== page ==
When I was in Jr. High, I had a choir director who, upon wanting more volume and a fuller richer sound would instruct, “come on girls, dig deep…give it everything you’ve got!” His arm would rise up in the air shaking at the apex of the crescendo, as if he could raise our voices with his arm, shaking the sound out of us with the intensity of his hand. He would raise his voice with his arm, “use your… “. At the risk of offending our sweet young ears, he would refrain from saying the word “guts,” and rely instead on his choice phrase, “intestinal fortitude.” I came to understand that intestinal fortitude was something you had to dig deep within yourself to find, especially when you had to “sing” full on and raise your volume.
I have been one of those lucky people, who has had no problem with raising my volume, or singing full on when the opportunity to do so arises. But when I found myself in a very lonely and vulnerable place, walking out of an able-body in an able-bodied world, and into a disabled body in an able-bodied world, my voice became dramatically muted.
It was a terrifying reality, for me, having to depend on other people to provide everything I needed and wanted. I had never before depended on anyone for anything, and now, after having three of my limbs amputated; I was entering a physical rehab facility unable even to sit in a wheelchair for more than an hour at a time. My dependency on others was overwhelming, humbling, and left me feeling powerless, and damaged. My voice was becoming weaker with every passing moment, becoming so quiet that it was almost inaudible.
I was in a long-term rehabilitation facility. It took me less than 24 hours in that facility to recognize that I was one of the lucky ones. My body was dramatically and permanently altered, but I still had the brain that I entered into this world owning. Many of the other people in this facility had sustained severe traumatic brain injuries. Their situations were far more critical, far more devastating than my own. The desperation and despair in my new “home” was pervasive. And I felt myself slipping under that oppressive and destructive spell—my voice becoming softer with each passing day.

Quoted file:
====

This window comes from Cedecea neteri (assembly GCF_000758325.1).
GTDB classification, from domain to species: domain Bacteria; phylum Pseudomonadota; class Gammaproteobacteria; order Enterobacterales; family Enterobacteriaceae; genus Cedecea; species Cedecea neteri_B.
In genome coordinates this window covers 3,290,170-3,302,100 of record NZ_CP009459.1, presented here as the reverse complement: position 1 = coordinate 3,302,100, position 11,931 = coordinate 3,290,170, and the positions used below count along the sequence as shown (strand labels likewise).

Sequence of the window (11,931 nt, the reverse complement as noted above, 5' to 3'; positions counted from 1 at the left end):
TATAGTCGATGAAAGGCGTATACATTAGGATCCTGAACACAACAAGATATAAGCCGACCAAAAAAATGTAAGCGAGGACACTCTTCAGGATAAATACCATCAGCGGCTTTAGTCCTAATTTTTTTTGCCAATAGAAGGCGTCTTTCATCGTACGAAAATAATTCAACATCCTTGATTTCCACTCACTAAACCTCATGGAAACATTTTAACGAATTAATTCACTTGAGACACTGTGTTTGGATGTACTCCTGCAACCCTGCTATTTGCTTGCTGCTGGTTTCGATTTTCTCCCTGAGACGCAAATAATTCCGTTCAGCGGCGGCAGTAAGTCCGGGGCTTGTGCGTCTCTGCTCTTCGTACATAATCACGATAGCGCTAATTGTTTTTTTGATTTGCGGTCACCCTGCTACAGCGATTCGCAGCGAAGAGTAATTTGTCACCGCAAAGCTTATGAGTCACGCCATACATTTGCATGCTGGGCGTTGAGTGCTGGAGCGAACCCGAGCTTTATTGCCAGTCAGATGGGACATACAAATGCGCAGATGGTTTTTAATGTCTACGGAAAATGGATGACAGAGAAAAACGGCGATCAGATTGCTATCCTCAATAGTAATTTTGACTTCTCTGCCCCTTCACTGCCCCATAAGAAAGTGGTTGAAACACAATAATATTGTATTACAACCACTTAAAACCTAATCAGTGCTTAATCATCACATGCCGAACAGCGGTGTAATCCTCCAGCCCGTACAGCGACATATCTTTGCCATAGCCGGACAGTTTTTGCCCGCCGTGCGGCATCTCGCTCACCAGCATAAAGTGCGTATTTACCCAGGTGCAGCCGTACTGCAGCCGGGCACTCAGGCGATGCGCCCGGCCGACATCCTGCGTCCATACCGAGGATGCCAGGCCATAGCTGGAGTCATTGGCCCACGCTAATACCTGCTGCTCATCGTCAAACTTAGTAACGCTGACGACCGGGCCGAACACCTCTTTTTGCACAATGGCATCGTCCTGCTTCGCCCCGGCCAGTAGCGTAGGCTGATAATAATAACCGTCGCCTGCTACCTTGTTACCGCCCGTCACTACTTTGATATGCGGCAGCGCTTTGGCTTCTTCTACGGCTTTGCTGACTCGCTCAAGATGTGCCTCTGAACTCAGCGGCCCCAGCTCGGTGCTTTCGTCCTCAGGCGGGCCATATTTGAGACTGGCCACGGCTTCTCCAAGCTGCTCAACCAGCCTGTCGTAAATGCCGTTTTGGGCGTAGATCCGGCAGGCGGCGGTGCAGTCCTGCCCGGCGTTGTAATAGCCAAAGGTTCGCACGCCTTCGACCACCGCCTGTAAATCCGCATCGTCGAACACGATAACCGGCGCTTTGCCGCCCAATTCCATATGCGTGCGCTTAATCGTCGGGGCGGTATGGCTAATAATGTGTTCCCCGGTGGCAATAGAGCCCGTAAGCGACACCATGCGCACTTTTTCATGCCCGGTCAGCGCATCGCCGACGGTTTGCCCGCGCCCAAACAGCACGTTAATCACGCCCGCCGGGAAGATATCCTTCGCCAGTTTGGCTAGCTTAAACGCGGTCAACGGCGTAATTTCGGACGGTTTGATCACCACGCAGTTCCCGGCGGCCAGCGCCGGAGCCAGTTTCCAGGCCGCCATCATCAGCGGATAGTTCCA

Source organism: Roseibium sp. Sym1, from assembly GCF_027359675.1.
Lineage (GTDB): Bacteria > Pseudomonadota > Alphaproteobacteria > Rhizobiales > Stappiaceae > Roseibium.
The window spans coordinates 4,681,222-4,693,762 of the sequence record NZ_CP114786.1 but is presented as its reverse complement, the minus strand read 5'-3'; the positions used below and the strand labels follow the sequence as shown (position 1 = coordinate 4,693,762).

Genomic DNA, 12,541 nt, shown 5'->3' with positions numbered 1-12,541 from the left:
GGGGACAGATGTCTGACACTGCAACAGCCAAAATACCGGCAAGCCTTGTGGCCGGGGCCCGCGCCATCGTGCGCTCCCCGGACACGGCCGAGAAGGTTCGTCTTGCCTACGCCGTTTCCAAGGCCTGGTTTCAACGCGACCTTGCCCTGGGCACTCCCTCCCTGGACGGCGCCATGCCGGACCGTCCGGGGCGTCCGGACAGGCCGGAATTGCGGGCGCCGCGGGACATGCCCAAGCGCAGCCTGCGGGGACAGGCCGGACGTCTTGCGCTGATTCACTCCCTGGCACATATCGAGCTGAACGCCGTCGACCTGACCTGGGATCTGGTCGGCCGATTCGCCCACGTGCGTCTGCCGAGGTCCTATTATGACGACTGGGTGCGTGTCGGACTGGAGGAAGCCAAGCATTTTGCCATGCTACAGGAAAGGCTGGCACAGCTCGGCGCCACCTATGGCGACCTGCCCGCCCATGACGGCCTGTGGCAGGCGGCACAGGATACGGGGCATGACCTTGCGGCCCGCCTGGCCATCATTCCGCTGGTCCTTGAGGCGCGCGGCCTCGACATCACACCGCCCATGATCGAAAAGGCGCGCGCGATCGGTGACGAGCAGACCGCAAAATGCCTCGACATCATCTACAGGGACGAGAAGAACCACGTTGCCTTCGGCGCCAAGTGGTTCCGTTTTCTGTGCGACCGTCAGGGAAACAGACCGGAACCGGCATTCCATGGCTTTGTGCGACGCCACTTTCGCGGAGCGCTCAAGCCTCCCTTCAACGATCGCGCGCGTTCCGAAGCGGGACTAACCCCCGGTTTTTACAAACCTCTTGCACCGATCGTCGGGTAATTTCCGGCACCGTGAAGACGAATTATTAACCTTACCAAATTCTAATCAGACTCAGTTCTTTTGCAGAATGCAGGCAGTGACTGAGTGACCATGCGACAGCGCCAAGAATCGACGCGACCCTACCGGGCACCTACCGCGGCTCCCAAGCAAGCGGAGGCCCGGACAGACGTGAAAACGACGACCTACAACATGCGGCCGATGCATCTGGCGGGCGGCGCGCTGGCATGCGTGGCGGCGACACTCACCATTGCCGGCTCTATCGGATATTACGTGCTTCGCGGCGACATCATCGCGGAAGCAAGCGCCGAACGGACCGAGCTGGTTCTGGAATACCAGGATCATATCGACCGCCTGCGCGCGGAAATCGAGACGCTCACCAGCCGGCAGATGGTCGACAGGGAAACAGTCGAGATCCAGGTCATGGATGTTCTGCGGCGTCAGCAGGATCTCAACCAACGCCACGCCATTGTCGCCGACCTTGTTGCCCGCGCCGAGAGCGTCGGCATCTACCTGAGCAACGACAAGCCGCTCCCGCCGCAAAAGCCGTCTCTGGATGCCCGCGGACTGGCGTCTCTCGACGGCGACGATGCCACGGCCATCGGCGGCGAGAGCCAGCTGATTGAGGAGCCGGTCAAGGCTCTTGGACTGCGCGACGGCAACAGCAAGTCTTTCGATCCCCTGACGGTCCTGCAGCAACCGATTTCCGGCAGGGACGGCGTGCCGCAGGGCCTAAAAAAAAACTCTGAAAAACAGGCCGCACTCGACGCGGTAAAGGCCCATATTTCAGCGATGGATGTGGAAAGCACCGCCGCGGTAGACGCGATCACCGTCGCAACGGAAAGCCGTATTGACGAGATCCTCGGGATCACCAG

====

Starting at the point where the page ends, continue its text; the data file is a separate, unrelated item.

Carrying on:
I was in my room, watching the nightly news one evening, when a nurse came in to give me my night time medications. As she poured the potpourri of pills into my hand, I noticed that they did not look like the ones I normally took. When I questioned her about the pills, she insisted that these were my pills. “You’re mistaken” she casually said, waiting for me to pop the unknown meds into my mouth and swallow. I could feel the hairs on the back of my neck rise. I was terrified to take these pills not knowing what they were, or what they would do to me.
“Dig deep,” I heard my choir director say, “use your full voice and give me volume!” I shook my head, and adamantly refused to take those pills. I demanded to know the names of each medication. I knew what I was taking, and I knew what every pill entering my body was intended to do. I also knew that these were not my pills. Much to my surprise…and dismay, she could not tell me what the medications were. I told her that I wanted to see the nurse who was in charge.
When the new nurse came in, she had my meds—the correct ones, and an apology for the “mistake.” I asked her how many others had been given the wrong medications, knowing that the majority of the patients on my floor would not be able to recognize what medications they were getting. She shrugged, and stated that “they” would sort it out. It left me wondering how many gravely disabled people had been given the wrong medications.
The following day, I spoke to my physical therapist about the mistake. He shook his head sadly, and murmured that it probably wasn’t this first time something like this had happened. “What?” Not only was I incredulous but I was furious. I dug deep, and increased my volume, and began to “sing” as loud as I could. I went to the director of nursing and told her about the incident, and I lodged a formal complaint with the chief administrator of the facility.
I began my crescendo the night I got the wrong pills. I hit the apex of that crescendo when I signed my name to the formal complaint. It took every ounce of my intestinal fortitude to sing full on the day “Cindy Charlton” was signed on the “dotted line.” I didn’t know if there would be retribution for my actions. When you’re dependent on strangers for your care—inept ones at that, retribution can be a very real threat. Not saying anything, however, and allowing the possible endangerment of others who could not sing at all, was not an option for me. I had to sing and sing loud, regardless of the personal cost.
I left rehab several weeks later, a neophyte on my new prosthetic legs, a hook for a right hand, and my voice stronger than ever. My intestinal fortitude was once again well established…maybe even stronger than before. I found that not only could I sing for myself, but I could sing for others who no longer had a voice.
Intestinal fortitude is a necessary tool in the survivor’s tool kit. Sometimes, when you are the most fearful and afraid to sing, remember to dig deep and sing full on no matter the consequences. You may shake with the increasing crescendo, but when you get to the height of your voice, you will realize that there is no better gift than to find your own personal power…your intestinal fortitude.